I invite you to try this prayer experiment based on Julian of Norwich's hazelnut vision:
- Get a 'hazelnut'. This can be a real hazelnut or anything similar in size and roundness, e.g., a marble, a small stone, a balled-up half sheet of paper, etc.
- Intentionally set aside a period of time - 5 minutes, 10 minutes, 15 minutes, or more if you can. And a place where you can be alone and quiet. If you have a timer set it for the amount of time you have set aside so you won't be watching the clock.
- Sitting comfortably and with eyes closed, let yourself relax. Rest your hands open on your lap holding the hazelnut.
- Breath in slowly through your nose and out though your mouth. Pay attention to the breath.
- Imagine the small thing in your hands as representing all that it is created. Imagine it representing your own life. Or the life of someone else on your heart. Give thanks to God for making it, for loving it, and for keeping it.
- Begin repeating 'made, loved, kept' quietly or silently forming the words with your mouth.
- When other thoughts arise, do not fight them. Rather, gently let go of them, turn your heart back towards God and the small thing and resume repeating, 'made, loved, kept'.
- At the end of the prayer period, return your attention to your breath and remain in silence with eyes closed for a while.
- End by again giving thanks to God for making it all, for loving it all, and for keeping it all.
- If you like, carry your hazelnut in your pocket or place it where you will see it throughout the day as a token of remembrance.
I have found that doing this daily can serve to settle my heart into the heart of God where my own life, the lives around me, and the larger world gain a different perspective. I begin to share some of the hope and joy that was characteristic of Julian of Norwich.
That is not to say that it always feels that way or that the prayer automatically engenders warm and pleasant feelings. Julian knew better:
Our Lord is most glad and joyful because of our prayer; and he expects it, and he wants to have it, for with his grace it makes us like to himself in condition as we are in nature, and such is his blessed will. For he says: Pray wholeheartedly, though it seems to you that this has no savour to you; still it is profitable enough, though you may not feel that. Pray wholeheartedly, though you may feel nothing, though you may see nothing, yes, though you think that you could not, for in dryness and ib barrenness, in sickness and in weakness, then is your prayer most pleasing to me, though you think it almost tasteless to you. And so is all you living prayer in my sight. (14th Revelation, p. 249)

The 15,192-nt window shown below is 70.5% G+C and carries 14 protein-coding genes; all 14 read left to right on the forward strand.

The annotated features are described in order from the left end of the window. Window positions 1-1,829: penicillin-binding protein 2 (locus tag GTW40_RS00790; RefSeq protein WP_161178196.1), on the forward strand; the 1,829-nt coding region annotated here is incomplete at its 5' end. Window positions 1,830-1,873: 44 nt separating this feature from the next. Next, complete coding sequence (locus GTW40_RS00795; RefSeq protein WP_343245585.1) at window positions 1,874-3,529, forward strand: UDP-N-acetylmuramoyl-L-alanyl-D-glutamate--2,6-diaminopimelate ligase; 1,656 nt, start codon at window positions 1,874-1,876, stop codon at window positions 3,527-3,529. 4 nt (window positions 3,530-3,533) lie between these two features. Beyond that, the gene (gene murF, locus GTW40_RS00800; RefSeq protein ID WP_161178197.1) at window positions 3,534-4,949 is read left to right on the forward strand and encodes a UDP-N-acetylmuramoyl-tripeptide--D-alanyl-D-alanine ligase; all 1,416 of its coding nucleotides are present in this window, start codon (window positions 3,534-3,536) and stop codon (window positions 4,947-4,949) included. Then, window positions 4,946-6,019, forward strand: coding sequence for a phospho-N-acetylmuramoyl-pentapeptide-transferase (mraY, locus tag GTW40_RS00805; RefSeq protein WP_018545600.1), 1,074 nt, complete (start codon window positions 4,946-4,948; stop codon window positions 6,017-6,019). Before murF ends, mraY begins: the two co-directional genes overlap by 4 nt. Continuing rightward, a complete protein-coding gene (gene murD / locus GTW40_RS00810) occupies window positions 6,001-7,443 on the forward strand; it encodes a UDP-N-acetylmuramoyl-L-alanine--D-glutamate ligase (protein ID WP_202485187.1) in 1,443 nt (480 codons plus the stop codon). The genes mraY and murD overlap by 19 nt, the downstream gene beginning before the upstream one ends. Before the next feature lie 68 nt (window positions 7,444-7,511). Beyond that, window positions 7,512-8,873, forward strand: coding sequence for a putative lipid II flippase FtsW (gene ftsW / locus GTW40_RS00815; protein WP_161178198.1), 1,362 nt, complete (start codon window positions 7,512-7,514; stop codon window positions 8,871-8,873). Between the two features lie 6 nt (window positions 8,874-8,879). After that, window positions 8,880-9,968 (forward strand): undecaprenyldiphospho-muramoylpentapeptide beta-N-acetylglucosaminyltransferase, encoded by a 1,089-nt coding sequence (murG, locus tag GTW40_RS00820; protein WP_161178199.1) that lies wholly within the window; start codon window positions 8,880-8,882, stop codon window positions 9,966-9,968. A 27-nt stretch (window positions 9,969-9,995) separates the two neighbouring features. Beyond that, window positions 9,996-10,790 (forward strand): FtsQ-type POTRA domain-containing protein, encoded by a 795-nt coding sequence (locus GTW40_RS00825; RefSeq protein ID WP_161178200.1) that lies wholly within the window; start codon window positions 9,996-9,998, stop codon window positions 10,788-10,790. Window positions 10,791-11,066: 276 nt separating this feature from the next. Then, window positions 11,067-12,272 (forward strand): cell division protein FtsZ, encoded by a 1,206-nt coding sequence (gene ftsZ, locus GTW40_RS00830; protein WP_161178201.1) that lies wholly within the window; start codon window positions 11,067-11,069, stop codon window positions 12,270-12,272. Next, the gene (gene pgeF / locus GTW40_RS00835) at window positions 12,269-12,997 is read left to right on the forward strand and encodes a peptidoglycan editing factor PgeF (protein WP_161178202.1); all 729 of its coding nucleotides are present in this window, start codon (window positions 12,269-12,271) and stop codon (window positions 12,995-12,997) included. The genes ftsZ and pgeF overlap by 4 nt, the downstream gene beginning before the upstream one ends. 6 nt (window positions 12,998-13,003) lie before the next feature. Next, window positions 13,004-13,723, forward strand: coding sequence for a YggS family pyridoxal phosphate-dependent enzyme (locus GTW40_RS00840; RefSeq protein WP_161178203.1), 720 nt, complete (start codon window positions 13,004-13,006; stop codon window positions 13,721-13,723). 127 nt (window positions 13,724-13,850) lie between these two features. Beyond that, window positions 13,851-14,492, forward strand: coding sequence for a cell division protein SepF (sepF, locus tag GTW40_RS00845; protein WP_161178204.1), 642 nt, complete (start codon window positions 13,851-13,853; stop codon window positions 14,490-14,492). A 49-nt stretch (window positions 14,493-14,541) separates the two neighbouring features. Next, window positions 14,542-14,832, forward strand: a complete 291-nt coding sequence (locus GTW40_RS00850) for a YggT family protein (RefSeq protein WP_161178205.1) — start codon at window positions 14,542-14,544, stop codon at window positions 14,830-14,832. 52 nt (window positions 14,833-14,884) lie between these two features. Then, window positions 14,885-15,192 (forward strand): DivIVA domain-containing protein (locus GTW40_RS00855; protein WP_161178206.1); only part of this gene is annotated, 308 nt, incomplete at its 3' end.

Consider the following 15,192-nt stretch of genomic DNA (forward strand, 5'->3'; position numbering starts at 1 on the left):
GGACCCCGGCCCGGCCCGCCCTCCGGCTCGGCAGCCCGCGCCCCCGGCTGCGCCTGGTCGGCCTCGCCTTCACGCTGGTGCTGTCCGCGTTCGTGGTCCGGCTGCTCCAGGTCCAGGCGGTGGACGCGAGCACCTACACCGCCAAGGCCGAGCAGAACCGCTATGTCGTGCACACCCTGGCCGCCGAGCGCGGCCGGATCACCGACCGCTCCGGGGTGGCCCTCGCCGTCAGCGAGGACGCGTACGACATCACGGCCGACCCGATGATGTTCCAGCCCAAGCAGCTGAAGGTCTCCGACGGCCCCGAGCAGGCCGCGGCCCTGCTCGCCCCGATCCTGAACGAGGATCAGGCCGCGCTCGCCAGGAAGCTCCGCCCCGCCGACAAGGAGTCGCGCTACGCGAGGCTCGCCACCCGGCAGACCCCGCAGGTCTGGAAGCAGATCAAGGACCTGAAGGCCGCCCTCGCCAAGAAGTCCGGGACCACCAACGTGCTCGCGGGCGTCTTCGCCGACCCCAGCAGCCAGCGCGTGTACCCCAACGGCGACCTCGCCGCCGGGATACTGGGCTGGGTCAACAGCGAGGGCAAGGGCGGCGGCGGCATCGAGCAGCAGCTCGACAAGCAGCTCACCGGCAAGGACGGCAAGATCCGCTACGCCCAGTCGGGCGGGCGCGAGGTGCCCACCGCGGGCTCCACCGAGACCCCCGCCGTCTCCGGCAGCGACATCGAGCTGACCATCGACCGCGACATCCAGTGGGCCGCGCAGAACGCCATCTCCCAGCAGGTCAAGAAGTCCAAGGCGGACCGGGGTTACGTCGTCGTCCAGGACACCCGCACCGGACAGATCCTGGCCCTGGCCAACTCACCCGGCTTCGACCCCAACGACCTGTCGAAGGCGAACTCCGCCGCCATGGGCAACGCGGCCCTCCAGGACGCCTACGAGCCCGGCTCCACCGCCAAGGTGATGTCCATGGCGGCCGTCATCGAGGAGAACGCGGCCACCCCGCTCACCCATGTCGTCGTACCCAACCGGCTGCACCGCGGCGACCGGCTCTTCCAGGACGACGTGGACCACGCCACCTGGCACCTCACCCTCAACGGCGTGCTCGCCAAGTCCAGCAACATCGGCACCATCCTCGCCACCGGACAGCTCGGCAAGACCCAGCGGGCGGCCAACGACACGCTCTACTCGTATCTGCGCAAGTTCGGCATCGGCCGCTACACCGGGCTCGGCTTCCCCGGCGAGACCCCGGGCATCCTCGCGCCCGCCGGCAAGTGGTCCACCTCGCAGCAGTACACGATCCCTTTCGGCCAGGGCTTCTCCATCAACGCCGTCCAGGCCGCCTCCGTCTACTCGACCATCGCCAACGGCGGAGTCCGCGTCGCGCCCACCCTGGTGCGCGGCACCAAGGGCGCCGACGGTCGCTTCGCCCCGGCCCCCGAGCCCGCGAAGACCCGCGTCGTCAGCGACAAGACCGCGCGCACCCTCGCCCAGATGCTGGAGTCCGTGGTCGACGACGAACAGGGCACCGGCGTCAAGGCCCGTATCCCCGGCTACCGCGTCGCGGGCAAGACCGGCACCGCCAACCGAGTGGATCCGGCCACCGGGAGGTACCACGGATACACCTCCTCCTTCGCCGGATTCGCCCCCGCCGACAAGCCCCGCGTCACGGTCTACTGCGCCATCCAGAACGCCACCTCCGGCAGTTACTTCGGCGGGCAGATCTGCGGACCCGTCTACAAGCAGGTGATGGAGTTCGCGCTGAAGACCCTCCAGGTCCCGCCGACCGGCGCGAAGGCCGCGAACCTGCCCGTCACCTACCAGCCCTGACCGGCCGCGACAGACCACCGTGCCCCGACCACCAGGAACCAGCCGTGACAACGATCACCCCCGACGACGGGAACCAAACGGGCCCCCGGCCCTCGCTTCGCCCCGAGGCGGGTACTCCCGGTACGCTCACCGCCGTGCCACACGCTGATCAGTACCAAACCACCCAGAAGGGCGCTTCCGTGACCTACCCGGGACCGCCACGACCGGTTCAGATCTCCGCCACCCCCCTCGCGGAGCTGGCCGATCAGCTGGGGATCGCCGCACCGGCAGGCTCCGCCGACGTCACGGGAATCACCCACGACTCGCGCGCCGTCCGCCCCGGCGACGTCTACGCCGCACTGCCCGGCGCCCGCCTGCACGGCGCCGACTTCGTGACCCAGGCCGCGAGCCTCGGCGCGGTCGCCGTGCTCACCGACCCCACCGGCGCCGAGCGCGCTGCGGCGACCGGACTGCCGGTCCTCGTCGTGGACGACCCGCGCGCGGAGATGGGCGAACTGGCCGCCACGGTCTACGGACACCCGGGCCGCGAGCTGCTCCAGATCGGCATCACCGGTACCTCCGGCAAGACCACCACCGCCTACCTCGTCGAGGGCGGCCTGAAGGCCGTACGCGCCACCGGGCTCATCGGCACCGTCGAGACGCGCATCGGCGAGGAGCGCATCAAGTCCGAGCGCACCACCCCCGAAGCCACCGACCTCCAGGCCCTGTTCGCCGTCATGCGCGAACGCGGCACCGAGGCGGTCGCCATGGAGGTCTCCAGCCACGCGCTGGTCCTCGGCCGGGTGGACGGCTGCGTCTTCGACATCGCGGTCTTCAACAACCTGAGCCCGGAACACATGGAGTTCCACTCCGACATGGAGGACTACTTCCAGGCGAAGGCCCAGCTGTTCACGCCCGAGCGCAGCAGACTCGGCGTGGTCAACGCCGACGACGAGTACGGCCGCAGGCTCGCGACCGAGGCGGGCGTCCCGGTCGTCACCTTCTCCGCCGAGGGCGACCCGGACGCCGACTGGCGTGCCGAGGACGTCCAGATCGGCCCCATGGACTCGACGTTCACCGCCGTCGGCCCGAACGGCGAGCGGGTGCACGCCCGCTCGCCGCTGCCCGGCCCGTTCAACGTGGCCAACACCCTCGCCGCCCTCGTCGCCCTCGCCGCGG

Still, Julian was undaunted and encourages us to persevere because:
Prayer unites the soul to God, for though the soul may always be like God in nature and in substance restored by grace, it is often unlike him in condition, through sin on our part. Then prayer is a witness that the soul wills as God wills, and it eases the conscience and fits us for grace. And so he teaches us to pray and to have firm trust that we shall have it; for he beholds us in love, and wants to make us partners in his good will and work. (14th Revelation, p. 253)
The Julian quotes are from Julian of Norwich: Showings (Classics of Western Spirituality).
Truth sees God, and wisdom contemplates God, and of these two things comes a third, and that is a marvelous delight in God, which is love. (14th Revelation, p. 256)
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